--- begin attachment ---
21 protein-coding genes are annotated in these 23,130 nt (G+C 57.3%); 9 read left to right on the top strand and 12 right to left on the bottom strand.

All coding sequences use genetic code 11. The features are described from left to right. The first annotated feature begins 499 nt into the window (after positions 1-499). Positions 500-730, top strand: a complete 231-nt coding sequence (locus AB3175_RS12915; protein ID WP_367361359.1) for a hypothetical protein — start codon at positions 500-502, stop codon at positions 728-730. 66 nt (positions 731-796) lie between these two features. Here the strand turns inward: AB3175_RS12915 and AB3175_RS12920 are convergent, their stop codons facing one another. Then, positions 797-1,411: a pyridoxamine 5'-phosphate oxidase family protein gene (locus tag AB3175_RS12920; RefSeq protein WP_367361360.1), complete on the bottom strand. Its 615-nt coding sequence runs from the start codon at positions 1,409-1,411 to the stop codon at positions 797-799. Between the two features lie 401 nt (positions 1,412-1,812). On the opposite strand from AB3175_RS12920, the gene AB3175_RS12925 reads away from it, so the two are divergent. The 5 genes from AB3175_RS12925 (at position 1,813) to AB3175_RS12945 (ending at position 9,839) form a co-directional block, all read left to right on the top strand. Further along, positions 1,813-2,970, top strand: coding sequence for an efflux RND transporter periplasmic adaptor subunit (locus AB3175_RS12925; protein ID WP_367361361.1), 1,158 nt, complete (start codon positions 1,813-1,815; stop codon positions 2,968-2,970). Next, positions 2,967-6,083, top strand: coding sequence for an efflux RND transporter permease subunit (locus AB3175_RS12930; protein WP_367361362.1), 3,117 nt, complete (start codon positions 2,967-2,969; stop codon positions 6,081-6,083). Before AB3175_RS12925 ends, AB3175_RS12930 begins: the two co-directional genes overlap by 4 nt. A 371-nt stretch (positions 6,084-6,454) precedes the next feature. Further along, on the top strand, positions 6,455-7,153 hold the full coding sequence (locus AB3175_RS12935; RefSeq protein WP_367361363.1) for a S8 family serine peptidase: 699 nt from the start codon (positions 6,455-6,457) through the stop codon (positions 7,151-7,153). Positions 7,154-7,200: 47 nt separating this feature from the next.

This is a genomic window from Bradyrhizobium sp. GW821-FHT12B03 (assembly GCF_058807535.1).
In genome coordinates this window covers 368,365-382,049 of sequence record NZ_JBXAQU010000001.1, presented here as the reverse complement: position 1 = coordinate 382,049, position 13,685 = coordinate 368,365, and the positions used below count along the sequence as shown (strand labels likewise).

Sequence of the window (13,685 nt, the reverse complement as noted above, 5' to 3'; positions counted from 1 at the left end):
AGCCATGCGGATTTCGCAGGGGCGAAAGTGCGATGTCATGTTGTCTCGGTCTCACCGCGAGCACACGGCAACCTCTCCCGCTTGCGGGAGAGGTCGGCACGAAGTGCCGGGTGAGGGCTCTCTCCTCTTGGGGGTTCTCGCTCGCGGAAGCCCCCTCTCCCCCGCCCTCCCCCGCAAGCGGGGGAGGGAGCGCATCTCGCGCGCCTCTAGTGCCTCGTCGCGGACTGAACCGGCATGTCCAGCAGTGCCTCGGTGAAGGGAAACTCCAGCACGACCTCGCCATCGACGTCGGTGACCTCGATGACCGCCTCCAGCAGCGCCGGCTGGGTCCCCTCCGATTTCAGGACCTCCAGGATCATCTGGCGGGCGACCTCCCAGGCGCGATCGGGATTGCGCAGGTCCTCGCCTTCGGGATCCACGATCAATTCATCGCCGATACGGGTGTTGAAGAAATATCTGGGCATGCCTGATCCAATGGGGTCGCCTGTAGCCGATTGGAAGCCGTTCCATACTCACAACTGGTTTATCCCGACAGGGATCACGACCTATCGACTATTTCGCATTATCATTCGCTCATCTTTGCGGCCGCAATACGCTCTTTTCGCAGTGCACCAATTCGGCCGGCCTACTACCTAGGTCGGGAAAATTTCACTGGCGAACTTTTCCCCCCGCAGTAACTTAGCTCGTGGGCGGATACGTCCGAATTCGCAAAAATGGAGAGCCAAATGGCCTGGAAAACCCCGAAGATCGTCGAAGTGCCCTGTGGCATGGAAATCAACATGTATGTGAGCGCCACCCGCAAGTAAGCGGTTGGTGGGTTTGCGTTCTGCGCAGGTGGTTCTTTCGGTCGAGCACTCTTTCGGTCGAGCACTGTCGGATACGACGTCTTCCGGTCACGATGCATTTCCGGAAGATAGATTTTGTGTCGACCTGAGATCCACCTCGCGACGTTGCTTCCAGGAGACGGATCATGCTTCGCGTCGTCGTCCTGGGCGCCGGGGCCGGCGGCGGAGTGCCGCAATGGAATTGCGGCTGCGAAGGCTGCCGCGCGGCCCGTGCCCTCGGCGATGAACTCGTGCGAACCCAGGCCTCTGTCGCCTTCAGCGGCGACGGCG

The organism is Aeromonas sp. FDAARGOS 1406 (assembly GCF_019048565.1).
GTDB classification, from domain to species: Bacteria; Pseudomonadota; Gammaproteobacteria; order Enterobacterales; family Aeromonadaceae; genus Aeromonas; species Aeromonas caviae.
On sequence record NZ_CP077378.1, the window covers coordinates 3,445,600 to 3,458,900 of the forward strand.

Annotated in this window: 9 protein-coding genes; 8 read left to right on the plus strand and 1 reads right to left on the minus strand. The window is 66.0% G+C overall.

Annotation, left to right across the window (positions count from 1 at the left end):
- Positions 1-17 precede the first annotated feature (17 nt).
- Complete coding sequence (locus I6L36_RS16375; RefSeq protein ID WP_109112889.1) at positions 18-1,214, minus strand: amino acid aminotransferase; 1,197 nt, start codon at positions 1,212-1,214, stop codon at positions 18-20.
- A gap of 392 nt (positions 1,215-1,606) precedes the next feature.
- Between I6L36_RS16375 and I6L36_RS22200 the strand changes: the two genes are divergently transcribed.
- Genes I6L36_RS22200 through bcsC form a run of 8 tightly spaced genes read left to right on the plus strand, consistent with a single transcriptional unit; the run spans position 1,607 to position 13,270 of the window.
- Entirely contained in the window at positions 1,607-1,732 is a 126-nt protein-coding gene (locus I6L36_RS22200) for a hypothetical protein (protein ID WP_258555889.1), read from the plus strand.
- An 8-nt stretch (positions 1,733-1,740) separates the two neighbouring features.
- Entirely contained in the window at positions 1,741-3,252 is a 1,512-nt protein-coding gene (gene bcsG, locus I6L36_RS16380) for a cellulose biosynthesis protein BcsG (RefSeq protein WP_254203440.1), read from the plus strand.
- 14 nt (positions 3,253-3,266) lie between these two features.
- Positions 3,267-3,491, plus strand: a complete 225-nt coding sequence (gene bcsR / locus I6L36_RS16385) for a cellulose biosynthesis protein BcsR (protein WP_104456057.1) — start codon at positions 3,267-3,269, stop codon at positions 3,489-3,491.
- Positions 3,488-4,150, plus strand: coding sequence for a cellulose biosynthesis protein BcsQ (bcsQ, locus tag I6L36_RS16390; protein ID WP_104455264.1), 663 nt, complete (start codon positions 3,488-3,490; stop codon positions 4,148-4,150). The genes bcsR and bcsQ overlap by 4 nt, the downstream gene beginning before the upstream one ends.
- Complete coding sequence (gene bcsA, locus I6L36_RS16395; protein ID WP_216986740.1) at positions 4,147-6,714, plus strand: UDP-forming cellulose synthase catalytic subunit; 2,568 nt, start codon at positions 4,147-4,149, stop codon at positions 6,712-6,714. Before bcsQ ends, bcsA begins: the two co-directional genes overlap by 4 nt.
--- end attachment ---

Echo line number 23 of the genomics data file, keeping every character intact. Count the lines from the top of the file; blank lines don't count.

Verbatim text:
- Complete coding sequence (gene bcsA, locus I6L36_RS16395; protein ID WP_216986740.1) at positions 4,147-6,714, plus strand: UDP-forming cellulose synthase catalytic subunit; 2,568 nt, start codon at positions 4,147-4,149, stop codon at positions 6,712-6,714. Before bcsQ ends, bcsA begins: the two co-directional genes overlap by 4 nt.